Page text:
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Digital Imaging: Imagine the Possibilities
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Cameras Made Cool.

Heat Sinking Strategies for Machine Vision

Most machine vision cameras are not installed in an air-conditioned office.  They are typically installed in hot, factory floor environments.  Some factories have an ambient air temperature of over 110o F, even in winter.  To combat these harsh temperatures camera companies design for increasingly high operating temperatures.  But sometimes the environmental conditions can cause even a camera with a high operating temperature to overheat.  In these cases there are heat sinking strategies that can be used to keep the camera cool and running smoothly.


A good camera design will draw heat away from the core of the camera and out to the camera case.  This can make the camera case hot to the touch, but that is a good thing.  It means that, since the heat is on the external body of the camera, it can be drawn away by direct contact with the camera case.  The first heat sinking strategy, therefore, is the mounting of the camera.

Pin fin heat sink with thermal profile and free convection flow trajectories (predicted using a CFD analysis package)

It is common for machine vision cameras to be mounted to metal beams – over the parts being inspected.  These metal beams serve not only to secure the camera in a fixed location; they are also a heat sink.  You may remember from your high-school physics class that heat transfer is actually the transfer of high kinetic energy particles (hot stuff) to lower kinetic energy particles (cold stuff), and that there are three methods of heat transfer: conduction, convection, and radiation.  Transferring heat from the camera case to the metal beam to which it is attached is conduction.  Conduction typically occurs between solid bodies, radiation is dependent on a surface’s area and finish.  In order for the metal beam to cool the camera, two conditions must be satisfied: 1) the metal beam must be cooler than the case of the camera; and 2) the beam should be made of a material with a high thermal conductivity.  This is a numerical value assigned to each material as a result of experimentation.  Aluminum is good.  Copper is better.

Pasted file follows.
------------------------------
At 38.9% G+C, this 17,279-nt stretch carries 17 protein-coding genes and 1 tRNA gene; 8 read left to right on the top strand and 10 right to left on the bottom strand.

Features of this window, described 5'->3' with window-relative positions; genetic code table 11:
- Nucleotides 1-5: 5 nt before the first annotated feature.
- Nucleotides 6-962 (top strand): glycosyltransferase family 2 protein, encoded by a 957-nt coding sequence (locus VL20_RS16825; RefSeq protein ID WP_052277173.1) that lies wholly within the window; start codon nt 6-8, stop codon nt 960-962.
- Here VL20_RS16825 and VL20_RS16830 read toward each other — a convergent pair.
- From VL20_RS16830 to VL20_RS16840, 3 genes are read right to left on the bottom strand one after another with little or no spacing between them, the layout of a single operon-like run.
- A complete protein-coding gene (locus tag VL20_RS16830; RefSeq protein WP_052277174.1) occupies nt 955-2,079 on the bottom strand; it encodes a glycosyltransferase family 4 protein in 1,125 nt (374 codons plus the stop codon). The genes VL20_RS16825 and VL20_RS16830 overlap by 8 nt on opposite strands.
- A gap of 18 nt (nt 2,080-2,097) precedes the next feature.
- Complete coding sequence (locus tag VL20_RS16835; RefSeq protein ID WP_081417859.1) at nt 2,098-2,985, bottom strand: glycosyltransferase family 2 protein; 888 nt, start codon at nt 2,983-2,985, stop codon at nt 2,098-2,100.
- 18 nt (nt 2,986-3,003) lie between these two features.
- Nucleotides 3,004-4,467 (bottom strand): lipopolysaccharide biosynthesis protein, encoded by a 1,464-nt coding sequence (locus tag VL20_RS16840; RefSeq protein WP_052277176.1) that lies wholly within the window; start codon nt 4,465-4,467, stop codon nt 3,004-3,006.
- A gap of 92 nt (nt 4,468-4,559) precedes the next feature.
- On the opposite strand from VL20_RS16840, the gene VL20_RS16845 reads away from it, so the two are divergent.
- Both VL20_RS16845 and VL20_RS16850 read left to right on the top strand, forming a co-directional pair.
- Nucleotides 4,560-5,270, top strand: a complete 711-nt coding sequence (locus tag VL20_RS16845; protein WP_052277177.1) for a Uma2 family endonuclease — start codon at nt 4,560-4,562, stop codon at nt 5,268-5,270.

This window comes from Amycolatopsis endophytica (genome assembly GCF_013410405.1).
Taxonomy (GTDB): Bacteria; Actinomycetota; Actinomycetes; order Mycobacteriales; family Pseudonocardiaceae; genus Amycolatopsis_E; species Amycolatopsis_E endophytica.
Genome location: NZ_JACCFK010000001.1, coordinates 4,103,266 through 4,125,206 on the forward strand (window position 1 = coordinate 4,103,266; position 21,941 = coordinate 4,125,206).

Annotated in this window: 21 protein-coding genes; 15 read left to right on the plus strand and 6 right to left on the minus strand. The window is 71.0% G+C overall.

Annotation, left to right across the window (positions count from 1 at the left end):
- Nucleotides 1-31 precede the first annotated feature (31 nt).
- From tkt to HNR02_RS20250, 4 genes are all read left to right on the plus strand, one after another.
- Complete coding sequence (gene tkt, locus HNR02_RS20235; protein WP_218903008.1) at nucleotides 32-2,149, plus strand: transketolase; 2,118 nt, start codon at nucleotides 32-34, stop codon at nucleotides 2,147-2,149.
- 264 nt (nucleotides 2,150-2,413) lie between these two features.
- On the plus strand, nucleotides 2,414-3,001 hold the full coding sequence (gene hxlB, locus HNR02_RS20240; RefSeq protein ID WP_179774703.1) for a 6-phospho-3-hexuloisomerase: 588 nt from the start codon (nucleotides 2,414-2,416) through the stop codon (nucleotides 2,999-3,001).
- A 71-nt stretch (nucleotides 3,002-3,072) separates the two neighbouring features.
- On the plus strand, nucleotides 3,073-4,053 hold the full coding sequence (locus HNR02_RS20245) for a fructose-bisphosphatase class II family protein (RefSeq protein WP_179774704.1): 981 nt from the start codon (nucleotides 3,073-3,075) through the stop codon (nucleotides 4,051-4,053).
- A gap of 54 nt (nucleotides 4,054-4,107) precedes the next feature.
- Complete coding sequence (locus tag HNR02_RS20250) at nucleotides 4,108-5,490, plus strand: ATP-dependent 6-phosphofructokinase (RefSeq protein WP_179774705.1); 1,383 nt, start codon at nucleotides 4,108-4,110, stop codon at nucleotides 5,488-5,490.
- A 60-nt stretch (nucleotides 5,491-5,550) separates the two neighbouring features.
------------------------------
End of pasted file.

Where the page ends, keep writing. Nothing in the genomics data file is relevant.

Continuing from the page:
Fins on a Teledyne DALSA camera.

Finned Heat Sinks

You have probably all seen heat sinks mounted to cameras that are a series of fins, oriented perpendicular to the body of a camera, with spacing (channels) between the fins.  This design is for two reasons: 1) The multiple fins increase the surface area of the heat sink; and 2) the spacing/channels between the fins allow air to move through the channels, thereby transferring heat from the camera to the surrounding air by way of our second method of heat transfer: convection.

When To Use Heat Sink Strategies

Heat sinks are not always required.  If you are using the cameras in a relatively cool environment, that is usually the end of it.  If you are using them in a hot environment, you need to decide if the cameras are going to overheat without some means of drawing the heat away from the case of the camera.  Deciding when heat sinking is necessary, what strategies to use and how much, is part of the engineering design and assessment of the vision system, just like choosing a camera based on its resolution and frame rate that will be required.  By taking heat sinking into account as part of the vision system design, rather than an afterthought, you are more likely to head-off temperature problems before they occur.  And when there are problems, cooler heads always prevail.